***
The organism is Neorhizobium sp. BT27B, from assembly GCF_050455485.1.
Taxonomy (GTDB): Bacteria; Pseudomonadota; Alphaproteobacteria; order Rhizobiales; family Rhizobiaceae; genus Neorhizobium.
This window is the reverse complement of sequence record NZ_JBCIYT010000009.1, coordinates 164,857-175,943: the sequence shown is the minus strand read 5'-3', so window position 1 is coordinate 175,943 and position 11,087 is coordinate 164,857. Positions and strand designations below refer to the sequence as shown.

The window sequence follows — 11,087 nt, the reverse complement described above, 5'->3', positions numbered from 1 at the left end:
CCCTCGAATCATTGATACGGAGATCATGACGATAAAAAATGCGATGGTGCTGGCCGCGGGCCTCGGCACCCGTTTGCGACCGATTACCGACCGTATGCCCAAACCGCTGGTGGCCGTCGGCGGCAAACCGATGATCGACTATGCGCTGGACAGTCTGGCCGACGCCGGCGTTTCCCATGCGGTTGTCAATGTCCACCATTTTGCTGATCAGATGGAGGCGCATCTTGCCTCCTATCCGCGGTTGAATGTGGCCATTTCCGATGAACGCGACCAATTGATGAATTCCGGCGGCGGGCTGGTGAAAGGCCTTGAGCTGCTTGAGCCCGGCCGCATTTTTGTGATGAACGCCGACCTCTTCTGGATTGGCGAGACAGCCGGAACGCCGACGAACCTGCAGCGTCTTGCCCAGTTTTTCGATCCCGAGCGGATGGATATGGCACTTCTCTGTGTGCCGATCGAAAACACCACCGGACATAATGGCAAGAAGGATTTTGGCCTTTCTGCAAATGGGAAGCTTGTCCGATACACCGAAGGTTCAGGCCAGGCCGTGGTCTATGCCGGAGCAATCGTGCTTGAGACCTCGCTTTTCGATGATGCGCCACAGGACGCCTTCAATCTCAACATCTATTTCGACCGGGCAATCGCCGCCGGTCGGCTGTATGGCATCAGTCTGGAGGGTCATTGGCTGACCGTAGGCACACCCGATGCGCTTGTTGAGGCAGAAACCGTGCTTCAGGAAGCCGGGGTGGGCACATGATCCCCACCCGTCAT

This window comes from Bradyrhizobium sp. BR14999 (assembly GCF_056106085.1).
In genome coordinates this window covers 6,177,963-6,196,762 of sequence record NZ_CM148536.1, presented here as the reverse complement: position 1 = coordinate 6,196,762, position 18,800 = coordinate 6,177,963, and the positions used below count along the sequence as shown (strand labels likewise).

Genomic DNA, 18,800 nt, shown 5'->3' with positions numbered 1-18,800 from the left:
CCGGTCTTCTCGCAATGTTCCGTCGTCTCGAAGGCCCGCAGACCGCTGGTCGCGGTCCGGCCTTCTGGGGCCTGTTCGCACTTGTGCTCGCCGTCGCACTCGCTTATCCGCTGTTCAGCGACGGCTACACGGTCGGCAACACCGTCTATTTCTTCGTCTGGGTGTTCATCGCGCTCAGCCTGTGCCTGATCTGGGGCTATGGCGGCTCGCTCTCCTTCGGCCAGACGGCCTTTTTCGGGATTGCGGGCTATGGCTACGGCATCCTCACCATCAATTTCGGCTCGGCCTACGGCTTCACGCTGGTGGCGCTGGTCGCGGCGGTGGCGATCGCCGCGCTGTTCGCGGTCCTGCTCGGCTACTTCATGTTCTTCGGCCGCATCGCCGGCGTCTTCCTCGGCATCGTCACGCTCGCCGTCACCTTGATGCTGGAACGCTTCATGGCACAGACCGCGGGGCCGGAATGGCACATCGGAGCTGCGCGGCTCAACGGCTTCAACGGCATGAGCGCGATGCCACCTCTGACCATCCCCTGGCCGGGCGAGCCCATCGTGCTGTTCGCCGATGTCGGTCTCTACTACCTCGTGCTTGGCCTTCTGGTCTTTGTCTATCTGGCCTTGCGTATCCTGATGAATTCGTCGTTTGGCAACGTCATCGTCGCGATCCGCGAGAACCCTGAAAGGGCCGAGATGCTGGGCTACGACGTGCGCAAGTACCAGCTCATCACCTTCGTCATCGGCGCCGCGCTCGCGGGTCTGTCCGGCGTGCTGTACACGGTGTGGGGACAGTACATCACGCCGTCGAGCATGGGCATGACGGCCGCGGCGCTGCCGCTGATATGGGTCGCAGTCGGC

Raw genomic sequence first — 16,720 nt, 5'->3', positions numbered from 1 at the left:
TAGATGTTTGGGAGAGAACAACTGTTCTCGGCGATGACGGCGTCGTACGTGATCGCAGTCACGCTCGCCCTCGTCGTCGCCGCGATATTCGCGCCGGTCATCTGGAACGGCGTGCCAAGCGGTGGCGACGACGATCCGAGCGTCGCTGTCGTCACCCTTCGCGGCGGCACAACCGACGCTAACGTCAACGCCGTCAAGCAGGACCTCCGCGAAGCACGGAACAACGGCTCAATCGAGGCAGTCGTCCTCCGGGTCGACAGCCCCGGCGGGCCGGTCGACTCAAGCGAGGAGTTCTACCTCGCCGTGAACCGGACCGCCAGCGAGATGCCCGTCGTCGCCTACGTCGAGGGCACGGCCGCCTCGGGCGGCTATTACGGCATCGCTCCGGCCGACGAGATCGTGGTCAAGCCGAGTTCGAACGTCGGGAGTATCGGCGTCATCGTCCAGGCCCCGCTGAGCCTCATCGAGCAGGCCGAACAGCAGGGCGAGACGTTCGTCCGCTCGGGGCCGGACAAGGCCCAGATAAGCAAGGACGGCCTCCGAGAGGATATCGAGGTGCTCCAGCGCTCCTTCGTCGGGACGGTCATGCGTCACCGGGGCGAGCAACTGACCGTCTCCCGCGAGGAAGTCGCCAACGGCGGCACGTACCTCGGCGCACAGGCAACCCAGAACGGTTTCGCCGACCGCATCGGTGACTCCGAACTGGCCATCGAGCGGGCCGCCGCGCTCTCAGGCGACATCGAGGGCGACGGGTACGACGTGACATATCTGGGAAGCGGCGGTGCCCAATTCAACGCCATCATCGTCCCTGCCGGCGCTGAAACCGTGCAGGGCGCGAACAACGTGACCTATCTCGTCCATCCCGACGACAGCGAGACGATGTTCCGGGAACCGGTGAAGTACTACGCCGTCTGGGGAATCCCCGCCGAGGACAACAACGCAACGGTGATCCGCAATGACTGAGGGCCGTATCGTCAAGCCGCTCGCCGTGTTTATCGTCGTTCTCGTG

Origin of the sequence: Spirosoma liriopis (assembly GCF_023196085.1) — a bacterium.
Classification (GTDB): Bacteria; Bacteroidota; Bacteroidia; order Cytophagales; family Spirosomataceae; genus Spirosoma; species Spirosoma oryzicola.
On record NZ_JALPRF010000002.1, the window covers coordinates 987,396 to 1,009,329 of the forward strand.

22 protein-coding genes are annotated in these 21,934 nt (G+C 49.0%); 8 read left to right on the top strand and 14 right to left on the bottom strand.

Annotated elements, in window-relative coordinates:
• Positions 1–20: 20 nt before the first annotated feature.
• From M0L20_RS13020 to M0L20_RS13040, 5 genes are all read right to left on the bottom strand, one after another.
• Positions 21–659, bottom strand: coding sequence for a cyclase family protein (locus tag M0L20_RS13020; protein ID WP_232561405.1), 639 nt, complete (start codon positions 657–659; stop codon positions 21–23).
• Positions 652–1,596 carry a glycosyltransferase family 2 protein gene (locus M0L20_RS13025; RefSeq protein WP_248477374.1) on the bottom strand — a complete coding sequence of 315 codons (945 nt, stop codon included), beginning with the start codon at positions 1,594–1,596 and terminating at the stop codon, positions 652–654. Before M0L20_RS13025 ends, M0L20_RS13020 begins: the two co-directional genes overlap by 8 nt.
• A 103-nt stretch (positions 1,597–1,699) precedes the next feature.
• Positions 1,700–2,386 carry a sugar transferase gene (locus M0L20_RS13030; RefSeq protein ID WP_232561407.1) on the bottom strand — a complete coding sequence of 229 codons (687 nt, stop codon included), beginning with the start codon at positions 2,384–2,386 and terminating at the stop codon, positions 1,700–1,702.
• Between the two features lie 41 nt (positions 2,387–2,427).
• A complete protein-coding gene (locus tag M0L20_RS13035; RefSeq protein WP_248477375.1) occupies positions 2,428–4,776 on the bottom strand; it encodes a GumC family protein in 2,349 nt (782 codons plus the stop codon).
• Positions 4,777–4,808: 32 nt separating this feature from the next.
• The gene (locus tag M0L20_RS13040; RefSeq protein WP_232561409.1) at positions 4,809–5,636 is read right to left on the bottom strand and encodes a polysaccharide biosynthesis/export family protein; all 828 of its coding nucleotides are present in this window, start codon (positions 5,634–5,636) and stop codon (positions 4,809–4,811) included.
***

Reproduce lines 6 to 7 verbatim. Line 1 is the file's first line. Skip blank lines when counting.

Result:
This window comes from Bradyrhizobium sp. BR14999 (assembly GCF_056106085.1).
In genome coordinates this window covers 6,177,963-6,196,762 of sequence record NZ_CM148536.1, presented here as the reverse complement: position 1 = coordinate 6,196,762, position 18,800 = coordinate 6,177,963, and the positions used below count along the sequence as shown (strand labels likewise).